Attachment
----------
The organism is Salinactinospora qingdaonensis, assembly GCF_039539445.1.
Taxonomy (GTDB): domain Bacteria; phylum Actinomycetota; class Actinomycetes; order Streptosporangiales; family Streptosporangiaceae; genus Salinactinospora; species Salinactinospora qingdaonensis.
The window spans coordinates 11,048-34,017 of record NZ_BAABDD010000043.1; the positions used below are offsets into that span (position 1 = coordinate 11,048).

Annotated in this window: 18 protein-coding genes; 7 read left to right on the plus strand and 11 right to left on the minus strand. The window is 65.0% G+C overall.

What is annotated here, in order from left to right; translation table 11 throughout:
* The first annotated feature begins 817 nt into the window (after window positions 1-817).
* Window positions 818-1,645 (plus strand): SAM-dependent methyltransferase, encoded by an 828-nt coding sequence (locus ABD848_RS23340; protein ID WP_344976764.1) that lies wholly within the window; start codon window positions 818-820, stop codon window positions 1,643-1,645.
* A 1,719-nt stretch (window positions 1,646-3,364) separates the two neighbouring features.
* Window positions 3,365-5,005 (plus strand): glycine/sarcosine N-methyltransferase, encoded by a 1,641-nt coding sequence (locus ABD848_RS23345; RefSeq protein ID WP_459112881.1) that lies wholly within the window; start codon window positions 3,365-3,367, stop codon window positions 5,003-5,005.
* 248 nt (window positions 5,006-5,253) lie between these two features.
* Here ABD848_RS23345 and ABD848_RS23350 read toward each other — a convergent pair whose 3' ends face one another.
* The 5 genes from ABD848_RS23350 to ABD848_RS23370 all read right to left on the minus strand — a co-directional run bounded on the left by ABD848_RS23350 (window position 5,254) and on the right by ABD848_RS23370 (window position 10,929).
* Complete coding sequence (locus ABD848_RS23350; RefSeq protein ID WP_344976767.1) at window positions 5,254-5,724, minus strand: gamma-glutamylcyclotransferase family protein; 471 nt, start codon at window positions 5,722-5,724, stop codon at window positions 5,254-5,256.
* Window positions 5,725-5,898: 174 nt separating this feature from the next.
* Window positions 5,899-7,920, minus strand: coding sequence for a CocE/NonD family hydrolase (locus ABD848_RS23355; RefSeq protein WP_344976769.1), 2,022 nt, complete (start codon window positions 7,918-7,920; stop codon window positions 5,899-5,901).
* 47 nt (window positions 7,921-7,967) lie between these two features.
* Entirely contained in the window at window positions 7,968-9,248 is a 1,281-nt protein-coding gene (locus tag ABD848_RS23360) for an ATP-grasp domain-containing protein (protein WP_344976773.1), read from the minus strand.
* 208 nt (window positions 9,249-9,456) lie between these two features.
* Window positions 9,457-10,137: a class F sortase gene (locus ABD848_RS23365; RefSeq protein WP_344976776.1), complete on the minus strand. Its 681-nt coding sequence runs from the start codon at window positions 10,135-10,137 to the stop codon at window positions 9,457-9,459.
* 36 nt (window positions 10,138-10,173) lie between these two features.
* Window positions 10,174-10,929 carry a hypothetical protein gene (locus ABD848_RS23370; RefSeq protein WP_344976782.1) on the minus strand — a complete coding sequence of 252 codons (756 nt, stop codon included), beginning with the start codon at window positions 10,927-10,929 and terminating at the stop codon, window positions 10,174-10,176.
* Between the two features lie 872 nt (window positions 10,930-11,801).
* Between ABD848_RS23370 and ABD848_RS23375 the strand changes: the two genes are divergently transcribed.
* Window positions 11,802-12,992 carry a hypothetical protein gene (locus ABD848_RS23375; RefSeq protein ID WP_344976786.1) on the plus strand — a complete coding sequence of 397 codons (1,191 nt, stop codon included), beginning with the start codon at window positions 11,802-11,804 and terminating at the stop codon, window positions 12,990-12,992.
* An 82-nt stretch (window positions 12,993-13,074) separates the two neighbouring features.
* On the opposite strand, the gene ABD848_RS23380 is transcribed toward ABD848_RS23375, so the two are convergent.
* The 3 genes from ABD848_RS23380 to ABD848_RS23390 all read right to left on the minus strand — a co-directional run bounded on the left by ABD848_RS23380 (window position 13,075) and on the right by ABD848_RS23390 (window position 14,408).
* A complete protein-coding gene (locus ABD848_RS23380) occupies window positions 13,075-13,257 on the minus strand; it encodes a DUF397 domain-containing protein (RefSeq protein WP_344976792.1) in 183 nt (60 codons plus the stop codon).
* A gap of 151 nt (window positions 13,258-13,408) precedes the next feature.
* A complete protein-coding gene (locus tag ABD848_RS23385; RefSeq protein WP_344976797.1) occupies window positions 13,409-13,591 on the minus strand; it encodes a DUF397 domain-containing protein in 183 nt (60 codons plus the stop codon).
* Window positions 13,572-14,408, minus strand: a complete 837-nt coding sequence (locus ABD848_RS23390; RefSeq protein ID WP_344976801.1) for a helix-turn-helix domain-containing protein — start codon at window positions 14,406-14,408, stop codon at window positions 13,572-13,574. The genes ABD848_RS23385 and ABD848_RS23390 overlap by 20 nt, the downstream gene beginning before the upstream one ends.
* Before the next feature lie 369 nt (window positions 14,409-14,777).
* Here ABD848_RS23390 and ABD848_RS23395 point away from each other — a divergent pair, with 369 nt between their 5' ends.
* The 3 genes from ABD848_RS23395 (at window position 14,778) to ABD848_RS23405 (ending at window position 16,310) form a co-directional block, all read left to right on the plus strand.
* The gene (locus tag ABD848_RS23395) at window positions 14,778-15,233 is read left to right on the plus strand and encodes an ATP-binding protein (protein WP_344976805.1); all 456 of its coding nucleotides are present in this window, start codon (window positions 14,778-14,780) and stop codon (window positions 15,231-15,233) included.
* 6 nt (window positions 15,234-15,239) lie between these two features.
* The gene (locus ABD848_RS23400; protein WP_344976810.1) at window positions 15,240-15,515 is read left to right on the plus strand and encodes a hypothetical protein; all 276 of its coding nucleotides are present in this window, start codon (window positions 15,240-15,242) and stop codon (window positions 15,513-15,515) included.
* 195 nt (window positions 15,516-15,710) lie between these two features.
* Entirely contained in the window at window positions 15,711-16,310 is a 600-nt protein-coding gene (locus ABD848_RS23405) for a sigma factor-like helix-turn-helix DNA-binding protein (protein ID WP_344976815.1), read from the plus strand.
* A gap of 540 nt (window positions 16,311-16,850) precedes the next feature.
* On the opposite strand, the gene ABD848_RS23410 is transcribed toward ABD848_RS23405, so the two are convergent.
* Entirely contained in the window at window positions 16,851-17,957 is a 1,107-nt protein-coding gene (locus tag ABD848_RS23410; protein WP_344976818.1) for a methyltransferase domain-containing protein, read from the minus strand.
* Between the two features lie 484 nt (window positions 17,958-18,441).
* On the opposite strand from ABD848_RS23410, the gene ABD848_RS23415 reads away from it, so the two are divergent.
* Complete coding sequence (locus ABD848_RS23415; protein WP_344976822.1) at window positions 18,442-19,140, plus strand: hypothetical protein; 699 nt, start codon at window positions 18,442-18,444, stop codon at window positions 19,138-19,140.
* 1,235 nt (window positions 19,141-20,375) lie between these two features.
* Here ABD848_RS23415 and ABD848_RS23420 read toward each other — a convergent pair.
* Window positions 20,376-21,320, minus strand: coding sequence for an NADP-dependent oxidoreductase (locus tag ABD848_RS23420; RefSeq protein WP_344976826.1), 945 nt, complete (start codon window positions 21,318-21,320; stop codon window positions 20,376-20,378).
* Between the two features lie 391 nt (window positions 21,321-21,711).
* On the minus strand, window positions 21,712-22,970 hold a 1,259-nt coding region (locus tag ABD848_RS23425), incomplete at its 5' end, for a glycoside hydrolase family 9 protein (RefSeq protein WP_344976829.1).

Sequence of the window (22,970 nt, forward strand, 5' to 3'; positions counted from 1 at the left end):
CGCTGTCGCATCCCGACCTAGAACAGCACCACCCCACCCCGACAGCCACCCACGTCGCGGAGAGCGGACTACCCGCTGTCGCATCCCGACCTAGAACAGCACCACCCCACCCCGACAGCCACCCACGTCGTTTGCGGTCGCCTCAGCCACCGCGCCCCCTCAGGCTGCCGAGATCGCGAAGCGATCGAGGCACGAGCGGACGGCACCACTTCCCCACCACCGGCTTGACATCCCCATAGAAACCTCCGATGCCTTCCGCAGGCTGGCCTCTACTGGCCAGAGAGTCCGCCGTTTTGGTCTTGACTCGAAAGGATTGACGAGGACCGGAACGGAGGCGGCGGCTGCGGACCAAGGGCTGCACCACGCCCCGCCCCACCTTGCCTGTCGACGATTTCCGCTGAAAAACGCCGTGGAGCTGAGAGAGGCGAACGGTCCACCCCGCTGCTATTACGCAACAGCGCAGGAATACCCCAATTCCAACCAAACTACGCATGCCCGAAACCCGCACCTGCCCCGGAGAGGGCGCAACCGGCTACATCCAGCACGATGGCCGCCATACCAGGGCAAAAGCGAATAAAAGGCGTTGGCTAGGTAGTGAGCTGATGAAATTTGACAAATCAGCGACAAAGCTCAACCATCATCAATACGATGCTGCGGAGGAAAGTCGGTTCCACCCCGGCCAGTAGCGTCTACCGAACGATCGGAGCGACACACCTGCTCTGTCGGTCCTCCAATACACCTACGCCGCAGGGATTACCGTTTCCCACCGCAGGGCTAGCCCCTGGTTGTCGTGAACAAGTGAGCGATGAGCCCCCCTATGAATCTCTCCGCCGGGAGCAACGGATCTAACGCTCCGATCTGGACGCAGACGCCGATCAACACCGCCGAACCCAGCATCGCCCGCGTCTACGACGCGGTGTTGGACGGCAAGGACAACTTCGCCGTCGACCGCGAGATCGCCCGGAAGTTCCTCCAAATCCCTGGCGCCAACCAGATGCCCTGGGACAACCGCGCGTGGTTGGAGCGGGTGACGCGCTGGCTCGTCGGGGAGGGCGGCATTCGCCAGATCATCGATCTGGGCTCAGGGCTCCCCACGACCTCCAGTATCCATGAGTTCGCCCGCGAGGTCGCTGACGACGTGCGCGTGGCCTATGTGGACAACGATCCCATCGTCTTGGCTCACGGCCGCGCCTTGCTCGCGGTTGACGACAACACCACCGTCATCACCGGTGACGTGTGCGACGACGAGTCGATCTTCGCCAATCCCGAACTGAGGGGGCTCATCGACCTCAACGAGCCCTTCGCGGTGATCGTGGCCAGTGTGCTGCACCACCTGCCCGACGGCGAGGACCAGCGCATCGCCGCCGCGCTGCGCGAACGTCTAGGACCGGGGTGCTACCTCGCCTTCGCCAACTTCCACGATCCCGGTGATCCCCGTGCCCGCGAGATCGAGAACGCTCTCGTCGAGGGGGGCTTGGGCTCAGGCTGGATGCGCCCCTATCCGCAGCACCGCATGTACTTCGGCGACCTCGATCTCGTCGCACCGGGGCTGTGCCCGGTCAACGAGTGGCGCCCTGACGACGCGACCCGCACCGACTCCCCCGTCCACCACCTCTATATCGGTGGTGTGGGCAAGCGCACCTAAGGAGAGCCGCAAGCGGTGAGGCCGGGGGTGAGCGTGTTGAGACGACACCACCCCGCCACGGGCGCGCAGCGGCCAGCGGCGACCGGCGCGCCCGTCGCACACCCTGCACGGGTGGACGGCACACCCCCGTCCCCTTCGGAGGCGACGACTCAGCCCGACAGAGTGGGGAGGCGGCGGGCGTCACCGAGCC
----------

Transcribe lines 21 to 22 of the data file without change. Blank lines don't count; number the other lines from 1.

* Window positions 10,174-10,929 carry a hypothetical protein gene (locus ABD848_RS23370; RefSeq protein WP_344976782.1) on the minus strand — a complete coding sequence of 252 codons (756 nt, stop codon included), beginning with the start codon at window positions 10,927-10,929 and terminating at the stop codon, window positions 10,174-10,176.
* Between the two features lie 872 nt (window positions 10,930-11,801).